Nikos Kakavoulis, founder and former CEO of Daily Secret, speaks to GreekTV about his transition back to life in Athens, the start of his New Project, and offers insight into entrepreneurship and the startup environment in Greece.
Born and raised in northern Athens, Nikos Kakavoulis made an uncommon shift—from the typical Greek mother’s dream for her son of studying medicine (which, oh well, he did!) to pursuing an MBA at Columbia Business School in New York.
Nikos founded Daily Secret as a Good Karma Project in mid-crisis Greece to spread positive energy and remind people about the great things to experience in Athens. Daily Secret is now a booming company operating in 27 cities throughout the world and publishing 39 editions daily.
He is now making big life changes—transitioning out of Daily Secret (although he is still its most enthusiastic subscriber and contributor), moving back to Athens from New York and starting a new project of his own.
Back in his home city, Nikos is enjoying an Athens he did not know before— one with young faces at the farmers market and a new biking and running culture. Integrating habits he acquired in New York into his new life in Athens has made the city more meaningful to him. “Yes, to see the Manhattan skyline when you’re running is amazing but every day I have the Parthenon, which makes for the most epic running trail I have encountered,” he says.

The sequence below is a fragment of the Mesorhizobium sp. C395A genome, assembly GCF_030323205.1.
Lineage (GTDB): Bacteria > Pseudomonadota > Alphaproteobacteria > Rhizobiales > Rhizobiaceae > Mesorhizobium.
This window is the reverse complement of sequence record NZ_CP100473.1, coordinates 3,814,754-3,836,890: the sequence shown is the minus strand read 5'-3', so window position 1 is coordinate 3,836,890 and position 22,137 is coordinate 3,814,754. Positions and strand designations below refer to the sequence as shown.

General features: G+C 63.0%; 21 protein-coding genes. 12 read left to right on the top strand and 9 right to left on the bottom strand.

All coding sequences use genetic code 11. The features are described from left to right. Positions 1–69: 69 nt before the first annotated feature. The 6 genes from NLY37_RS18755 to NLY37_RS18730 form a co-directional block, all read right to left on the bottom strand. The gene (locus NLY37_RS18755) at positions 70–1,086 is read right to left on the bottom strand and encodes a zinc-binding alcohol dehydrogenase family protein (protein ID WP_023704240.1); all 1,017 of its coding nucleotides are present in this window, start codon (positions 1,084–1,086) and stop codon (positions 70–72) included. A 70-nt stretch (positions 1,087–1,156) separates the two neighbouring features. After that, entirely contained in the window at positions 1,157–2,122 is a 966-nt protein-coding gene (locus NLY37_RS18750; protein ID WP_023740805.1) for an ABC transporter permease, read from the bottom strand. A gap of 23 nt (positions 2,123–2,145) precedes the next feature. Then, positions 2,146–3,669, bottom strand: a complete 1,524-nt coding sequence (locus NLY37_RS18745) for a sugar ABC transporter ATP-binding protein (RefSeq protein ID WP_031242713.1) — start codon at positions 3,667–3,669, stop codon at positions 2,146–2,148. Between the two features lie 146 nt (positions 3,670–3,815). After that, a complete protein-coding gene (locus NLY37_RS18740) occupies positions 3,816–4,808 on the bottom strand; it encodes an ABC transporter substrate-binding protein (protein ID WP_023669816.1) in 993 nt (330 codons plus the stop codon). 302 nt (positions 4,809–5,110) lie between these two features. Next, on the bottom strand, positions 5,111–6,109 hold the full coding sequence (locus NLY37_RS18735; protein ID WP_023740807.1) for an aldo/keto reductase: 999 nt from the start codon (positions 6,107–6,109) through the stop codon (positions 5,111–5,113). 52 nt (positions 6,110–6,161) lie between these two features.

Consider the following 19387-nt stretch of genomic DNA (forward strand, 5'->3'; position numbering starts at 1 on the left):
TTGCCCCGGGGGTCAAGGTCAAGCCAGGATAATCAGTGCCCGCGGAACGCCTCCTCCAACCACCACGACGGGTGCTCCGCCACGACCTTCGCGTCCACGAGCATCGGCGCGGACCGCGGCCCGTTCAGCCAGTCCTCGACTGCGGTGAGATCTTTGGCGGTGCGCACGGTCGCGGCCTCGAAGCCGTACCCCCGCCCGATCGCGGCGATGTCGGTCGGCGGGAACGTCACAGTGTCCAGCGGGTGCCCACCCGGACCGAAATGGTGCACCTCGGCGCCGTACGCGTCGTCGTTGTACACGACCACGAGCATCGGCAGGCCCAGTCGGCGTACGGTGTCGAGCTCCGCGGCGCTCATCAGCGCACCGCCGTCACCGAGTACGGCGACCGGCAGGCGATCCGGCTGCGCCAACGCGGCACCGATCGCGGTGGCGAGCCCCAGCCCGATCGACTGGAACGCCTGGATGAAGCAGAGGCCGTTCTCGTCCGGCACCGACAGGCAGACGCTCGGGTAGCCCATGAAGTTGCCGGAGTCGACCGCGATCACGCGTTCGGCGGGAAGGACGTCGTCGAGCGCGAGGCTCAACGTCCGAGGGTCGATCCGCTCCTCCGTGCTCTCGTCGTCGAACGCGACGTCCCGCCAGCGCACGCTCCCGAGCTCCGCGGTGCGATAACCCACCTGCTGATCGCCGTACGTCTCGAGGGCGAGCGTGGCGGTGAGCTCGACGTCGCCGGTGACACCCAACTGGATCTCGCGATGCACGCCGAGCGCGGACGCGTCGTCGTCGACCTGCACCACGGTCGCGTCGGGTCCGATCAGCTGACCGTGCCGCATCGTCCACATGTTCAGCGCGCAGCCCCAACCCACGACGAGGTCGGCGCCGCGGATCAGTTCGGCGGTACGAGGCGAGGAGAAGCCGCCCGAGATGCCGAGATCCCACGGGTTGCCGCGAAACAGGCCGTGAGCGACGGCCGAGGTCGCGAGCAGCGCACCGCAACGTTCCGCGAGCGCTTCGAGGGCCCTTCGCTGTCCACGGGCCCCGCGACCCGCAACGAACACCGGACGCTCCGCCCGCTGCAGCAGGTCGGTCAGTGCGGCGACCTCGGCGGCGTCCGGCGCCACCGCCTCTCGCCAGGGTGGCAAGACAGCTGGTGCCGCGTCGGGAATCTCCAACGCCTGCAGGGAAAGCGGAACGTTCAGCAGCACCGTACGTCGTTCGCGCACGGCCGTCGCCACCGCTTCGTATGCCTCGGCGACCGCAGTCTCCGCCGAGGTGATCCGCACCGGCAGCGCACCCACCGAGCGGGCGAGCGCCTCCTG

With access to a plethora of entertainment venues and art he appreciates, Nikos has largely been able to maintain his New York lifestyle here in Athens while also reconnecting with his roots. But there are some challenges to moving business ventures from New York to Athens.
Greece has typically had a high percentage of small businesses, but these have been mainly cafes and projects that do not scale. The word “startup” reflects a global trend that started in the US because of the crisis there, and implies something technological, scaleable, and hip. The surge of attention given to startups has dramatically improved infrastructure in Greece for small businesses. For example, sectors that have not been friendly to small businesses, like financial services, are being forced to redefine their products and offer services that did not exist before.
“…sectors that have not been friendly to small businesses, like financial services, are being forced to redefine their products and offer services that did not exist before.”
But the environment could be more hospitable, says Nikos. “Yesterday I spent 350 euros (and lots of stress) to acquire the documentation required to open a business checking account, which takes about one month to activate.” Organizing the back office of the business is also a challenge: “For $15 per month in the US, services like Quickbooks offer a comprehensive back-office product that empowers a small business to make and accept payments, be compliant with tax authorities, do comprehensive invoicing and monitor their bank account. In Greece, these services cost at least 1,000 euros per month and everything is still very manual,” he says.